Here’s the program. It has been designed to inform and to encourage discussion amongst members who are keen to advance their continuing professional development.

You can register for the free webinars by following the links provided. I hope you’ll take part!

 

2019 Program

15/10/19 Independent Contractors: Removing the Grey Areas (Completed)

Join us for our “Tuesday TalkAbout” webinar when we’ll be shedding light on the topic of independent contracting. What is it, really? How is it different from other work relationships like employment? Why does it matter? Register for the free on-demand webinar here

22/10/19 Labour Hire Licensing: Using Conditions to Get Over the Line (Completed)

We launch a discussion about how to access the regulators’ power to grant conditional licences and examine actual conditions that have been used to support the grant of licences that might otherwise not have been approved.  Register for the free on-demand webinar here

29/10/19 Labour Hire Licensing: Rejections, Appeals & Alternatives (Completed)

Our discussion of labour-hire licencing extends into the area of objections, rejections, appeals, and alternatives. We look at some actual objections, suspensions and cancellations and discuss how to deal with them. Register for the free on-demand webinar here

05/11/19 Service Continuity: Tips & Traps for Agency Work (Completed)

What is the status of your agency workers between assignments?  Can they accrue long service leave and other service-based entitlements when not working? Has the status been affected by recognition of the so-called permanent-casual?  We examine two common models of agency worker engagement and discuss their pros and cons. Register for the free on-demand webinar here

12/11/19 Casual Conversion: How to Use Evidence-Based Responses (Completed)

You will be familiar with casual conversion provisions in awards and agreements. But how do you respond to a casual conversion request? We discuss the type of evidence you can use, how to interpret it, and how you might present it when responding to a casual conversion request. Register for the free on-demand webinar here

19/11/19 Labour Contracting, Supply Chains & Service Networks: Explained

Although it is common to talk about labour supply chains, there are actually very few situations where it occurs. That’s because labour is different from other commodities. We discuss different models of labour contracting and look at examples of recruitment & staffing agency service networks to see what is really going on. Register for this webinar here

26/11/19 Modern Slavery & Vulnerable Worker Protections

How are you going to respond when your clients ask for a report about what steps you’ve been taking to combat modern slavery and the exploitation of vulnerable workers in their supply chains? We build on our understanding of labour contracting, supply chains and service networks to discuss how you can respond positively to your client’s (and regulators’) requirements. Register for this webinar here

03/12/19 Certification Schemes as Regulatory Alternatives: Pros and Cons

Can industry certification schemes be viable alternatives to statutory licensing schemes? We discuss different types of certification schemes and consider their pros and cons as regulatory alternatives. In doing so, we’ll also look at Regulatory Impact Statement that supported the Victorian licensing scheme to see how it worked. What assumptions were made? Were they correct? How might a federal RIS and outcome differ? Register for this webinar here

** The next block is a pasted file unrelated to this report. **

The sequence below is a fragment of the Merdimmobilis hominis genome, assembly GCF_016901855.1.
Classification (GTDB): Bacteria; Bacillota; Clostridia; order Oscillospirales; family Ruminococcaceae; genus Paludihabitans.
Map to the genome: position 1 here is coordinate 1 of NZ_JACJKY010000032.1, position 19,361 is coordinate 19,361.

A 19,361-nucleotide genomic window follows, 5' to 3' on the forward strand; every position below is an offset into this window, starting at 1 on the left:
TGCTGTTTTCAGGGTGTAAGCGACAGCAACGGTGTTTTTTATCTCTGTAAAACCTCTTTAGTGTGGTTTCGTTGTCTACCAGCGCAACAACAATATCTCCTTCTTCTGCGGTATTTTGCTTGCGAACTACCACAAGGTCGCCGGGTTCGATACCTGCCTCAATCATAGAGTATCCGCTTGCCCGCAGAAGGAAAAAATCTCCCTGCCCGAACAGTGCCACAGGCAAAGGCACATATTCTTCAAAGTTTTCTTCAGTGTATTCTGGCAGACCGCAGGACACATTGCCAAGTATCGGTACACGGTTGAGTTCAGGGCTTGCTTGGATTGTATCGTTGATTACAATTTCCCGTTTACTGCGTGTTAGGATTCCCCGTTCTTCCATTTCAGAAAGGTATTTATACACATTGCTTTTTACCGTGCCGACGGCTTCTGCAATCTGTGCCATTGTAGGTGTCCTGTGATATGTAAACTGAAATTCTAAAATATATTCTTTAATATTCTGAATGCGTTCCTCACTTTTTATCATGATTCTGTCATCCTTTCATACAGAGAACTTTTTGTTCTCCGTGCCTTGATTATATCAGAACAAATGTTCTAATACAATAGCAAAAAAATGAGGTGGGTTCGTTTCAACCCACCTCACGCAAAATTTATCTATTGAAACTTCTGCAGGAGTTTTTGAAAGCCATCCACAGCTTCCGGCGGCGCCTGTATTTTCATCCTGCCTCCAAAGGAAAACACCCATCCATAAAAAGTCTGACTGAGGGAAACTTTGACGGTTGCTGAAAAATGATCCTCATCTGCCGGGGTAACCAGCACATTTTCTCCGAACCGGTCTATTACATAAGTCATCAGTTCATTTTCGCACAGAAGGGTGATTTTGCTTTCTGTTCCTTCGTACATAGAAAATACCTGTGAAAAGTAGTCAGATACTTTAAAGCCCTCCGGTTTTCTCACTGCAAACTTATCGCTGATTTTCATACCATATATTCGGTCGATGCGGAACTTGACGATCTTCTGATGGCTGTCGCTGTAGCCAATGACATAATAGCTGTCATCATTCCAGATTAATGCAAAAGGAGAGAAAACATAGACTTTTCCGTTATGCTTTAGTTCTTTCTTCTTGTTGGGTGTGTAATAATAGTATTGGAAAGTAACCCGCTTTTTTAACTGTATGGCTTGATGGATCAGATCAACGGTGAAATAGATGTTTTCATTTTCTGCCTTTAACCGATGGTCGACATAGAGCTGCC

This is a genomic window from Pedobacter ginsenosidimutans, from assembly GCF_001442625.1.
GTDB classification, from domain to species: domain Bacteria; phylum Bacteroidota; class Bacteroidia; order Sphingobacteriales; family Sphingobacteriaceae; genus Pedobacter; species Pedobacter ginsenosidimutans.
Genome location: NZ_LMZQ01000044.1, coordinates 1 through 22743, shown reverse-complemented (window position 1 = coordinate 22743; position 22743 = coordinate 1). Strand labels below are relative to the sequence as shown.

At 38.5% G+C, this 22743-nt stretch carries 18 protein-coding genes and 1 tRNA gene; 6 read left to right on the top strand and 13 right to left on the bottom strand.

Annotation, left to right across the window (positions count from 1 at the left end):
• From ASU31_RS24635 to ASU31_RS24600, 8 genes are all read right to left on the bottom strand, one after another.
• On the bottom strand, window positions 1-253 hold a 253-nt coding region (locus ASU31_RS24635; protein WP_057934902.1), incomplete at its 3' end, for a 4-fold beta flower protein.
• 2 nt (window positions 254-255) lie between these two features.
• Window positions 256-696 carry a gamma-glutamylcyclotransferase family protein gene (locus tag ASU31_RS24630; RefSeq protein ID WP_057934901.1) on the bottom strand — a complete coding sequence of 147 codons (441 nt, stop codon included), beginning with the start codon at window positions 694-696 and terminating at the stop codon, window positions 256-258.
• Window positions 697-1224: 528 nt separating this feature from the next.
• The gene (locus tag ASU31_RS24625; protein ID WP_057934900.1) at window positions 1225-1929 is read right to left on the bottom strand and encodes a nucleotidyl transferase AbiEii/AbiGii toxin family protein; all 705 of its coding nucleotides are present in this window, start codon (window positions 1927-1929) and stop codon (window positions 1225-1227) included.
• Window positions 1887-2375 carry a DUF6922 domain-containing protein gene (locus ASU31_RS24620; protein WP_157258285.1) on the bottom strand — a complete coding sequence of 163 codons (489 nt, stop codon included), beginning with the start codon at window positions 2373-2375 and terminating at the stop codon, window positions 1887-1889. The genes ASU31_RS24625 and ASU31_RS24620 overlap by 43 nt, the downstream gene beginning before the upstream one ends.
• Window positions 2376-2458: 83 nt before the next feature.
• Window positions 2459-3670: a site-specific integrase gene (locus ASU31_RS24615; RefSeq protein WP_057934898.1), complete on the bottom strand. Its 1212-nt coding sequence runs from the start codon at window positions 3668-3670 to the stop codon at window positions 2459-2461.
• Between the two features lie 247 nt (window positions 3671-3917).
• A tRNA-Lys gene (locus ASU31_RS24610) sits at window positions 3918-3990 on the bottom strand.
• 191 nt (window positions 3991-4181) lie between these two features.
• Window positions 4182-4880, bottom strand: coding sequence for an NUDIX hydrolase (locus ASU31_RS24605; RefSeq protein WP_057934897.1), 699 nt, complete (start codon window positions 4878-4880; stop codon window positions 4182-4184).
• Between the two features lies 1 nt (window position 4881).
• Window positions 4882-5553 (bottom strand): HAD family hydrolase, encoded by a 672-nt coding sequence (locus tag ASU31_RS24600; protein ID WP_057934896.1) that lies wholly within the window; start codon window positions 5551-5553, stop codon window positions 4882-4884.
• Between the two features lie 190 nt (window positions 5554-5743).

10/12/19 Freelance Platforms: New Idea or New Technology?

You might have a view about whether freelance platforms present a threat to the industry or whether they are part of the industry. But have you ever looked into their terms and conditions to see how they run and where they fit within the industry? We discuss actual examples of some freelance platform terms and conditions to see how they operate and why they are different from your usual terms and conditions. Register for this webinar here

17/12/19 Piece Rates: Explained

We discuss piece rates under some common awards and consider how to manage risk when applying them. What do courts look for? How can you get that sort of information from your clients? How can you protect yourself against underpayment claims? Register for this webinar here

 

Andrew C Wood Hon FRCSA (Life)

Personal Learning Experiences

This week, as part of a project I’m undertaking in instructional design, I was challenged to describe three personal learning experiences across different stages of my learning journey.

I learned to read in primary school. I was taught by my Grade 1 teacher. She taught us the sounds of letters in the alphabet and then we had to read by making the sounds and forming them into words. We were learning to read so that we could learn many other things.

In high school one of the best teachers I ever had started the year by telling us (a group of very ordinary learners) all that we already knew the answers and that his job was simply to ask us the right questions. I think it was his belief in us that encouraged us to achieve outstanding results by the end of the year. That lesson has stayed with me.

At uni, I studied law and learned a lot of other things!. We were taught by lecturers and tutors, but much of our learning was self-directed through research, discussion and debate. We were learning the theory, content. and practice of law. We were also learning about its culture and ideology – although ideology was never openly discussed. I learned about that later as a post-graduate student! We were learning so that we could practise law in the real world.

Now, I am about to embark on a course of learning in a post-professional setting about climate science.  The course is being taught as a MOOC with an emphasis on the social and collaborative aspects of learning. I’m not much of a scientist, but I’m wanting to understand it better and to overcome fear and prejudice about it because it seems to me that fear and prejudice are often major impediments to learning.

Businessman & Newspaper